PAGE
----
"So buying a 'Japanese' automobile is Unamerican?"
When I worked for a summer in Michigan about 7 years ago. I got some crap because I drove a Japanese car. When we were shopping for that car, I remember my father looking through the owner's manual of a Chevy and seeing that the car was assembled in Mexico. Now, my mother works at an auto plant in the middle of Illinois. They make Mitsubishis. What's an American car anyway?
What is American anyway? Origination? If that's the case, there are almost no "Americans" and there are few, if any products that are made entirely of materials that originated in the US. Especially if you include the origination of the technology and machinery used in their manufacture. Even the truck that broght them to the store where you bought them was probably deisel powered. That was invented by a French Citizen educated in Germany. We sure as hell didn't come up with the ideas of Democracy, Liberty, Freedom or any of that sort of thing. So, origination doesn't define "American."
Maybe it's completion. Assembled in USA? Does that make a product American? Born in the USA? Does that make a person American? If that's the case, George Washington was not an American, Ben Franklin was not an American. That Chevy shure as hell wasn't American. What about Albert Einstein?
What makes something American? And does it matter? Is it better to buy from an "American" company like Nike that sells a large quantity of products made over-seas? or from a "foreign" company like Mitsubishi or Honda which hires hundreds of American workers in places like Ohio and Illinois?
Back to Michigan. When I worked there, the theater I was at was a Union House. I was an intern. That meant I got all the crappy jobs. It also meant I worked 12-16 hour days pretty much every day. There were many days when I'd be working for my $250 a week next to someone with the same skill set who was getting double-time union pay. I'm not against unions. I've been a member of a union in the past, and there's a good chance that I will be again. The same union that these people were in. But people take things too far some times. One day, while I was taking a break, I picked up a newspaper that was lying on a chair near me and glanced through it. One of the people I worked with proceeded to chastise me because this particular paper had not sided with the union in a recent dispute at one of the Auto Plants in Detroit.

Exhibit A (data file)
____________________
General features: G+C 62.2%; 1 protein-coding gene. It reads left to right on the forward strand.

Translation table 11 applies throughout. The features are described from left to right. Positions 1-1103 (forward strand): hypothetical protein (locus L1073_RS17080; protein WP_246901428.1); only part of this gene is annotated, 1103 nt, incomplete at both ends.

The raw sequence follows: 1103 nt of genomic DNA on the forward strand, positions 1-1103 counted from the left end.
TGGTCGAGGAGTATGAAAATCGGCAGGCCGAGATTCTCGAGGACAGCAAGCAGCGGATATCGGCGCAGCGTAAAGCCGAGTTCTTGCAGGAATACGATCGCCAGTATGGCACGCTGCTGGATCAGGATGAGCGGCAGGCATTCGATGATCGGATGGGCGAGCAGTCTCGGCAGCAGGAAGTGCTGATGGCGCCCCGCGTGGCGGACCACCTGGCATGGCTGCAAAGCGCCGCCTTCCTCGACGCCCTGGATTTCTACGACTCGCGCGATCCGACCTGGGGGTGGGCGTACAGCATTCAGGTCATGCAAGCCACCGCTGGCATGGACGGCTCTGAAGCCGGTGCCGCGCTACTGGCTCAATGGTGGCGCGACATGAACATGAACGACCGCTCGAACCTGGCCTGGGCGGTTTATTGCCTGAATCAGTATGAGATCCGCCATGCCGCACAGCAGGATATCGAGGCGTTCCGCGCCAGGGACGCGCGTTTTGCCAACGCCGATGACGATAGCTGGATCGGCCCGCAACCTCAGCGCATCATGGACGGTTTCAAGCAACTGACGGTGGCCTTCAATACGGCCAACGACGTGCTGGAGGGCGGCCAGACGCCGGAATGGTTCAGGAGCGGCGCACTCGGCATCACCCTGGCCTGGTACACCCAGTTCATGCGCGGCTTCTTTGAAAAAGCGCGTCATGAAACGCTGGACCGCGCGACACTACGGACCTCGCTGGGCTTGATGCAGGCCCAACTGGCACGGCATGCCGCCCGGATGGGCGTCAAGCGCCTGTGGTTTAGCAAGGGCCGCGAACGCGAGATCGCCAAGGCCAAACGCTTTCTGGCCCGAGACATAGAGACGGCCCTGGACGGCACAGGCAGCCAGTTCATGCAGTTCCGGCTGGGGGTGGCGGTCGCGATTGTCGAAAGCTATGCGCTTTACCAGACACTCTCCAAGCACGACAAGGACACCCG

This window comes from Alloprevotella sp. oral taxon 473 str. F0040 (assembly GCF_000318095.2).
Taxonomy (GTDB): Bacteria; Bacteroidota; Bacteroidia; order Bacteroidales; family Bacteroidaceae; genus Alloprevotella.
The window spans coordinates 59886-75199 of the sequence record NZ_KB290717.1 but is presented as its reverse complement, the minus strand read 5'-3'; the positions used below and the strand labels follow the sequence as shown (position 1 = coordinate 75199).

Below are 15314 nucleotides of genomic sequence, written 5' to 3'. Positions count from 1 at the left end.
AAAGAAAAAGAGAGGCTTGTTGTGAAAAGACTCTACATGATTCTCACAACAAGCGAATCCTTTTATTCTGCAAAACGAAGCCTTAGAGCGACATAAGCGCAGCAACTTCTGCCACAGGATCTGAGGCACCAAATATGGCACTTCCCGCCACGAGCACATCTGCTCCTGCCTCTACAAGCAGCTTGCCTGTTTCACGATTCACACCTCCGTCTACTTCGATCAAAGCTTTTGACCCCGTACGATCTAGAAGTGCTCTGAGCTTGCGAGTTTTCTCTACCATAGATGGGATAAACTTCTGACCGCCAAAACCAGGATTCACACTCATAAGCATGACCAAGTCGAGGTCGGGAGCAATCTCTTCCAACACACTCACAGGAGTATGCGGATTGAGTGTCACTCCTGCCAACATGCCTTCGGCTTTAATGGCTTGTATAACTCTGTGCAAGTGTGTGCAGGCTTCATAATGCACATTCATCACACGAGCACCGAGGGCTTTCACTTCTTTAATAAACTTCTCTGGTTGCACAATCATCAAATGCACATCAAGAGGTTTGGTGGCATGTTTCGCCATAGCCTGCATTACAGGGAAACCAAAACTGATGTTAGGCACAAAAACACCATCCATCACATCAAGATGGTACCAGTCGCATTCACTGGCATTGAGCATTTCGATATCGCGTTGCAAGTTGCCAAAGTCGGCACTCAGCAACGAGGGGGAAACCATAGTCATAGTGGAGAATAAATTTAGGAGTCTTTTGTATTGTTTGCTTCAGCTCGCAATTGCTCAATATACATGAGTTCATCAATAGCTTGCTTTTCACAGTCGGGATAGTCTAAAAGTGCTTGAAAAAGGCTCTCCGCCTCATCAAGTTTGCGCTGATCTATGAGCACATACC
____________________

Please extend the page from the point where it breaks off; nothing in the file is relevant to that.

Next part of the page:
This is, to me, the definition of "Un-American". To attempt to silence an opinion because it differs from yours.
Right or wrong, every opinion has the right to be heard. Many opinions should be quickly and thouroughly rebutted and shown to be wrong, but they still have the right to be heard. I'm not just talking about the cliche comments about "I hate what you say, but I'll fight to the death to defend your right to say it." when applied to things like Nazism or Racism. But what about when applied to such offensive things like Christianity? People have made a huge issue of displaying the 10 commandments in public places. I don't understand this. What is even remotely offensive about the 10 commandments? Don't kill, don't lie, stay true to your beliefs, and don't be a dick to other people. That pretty much sums it up.
If you are worried about American or Un-American, you're probably being pretty Un-American yourself. Go about your life and do what you can to make the world (and thereby America) a little better. That's as American as it gets.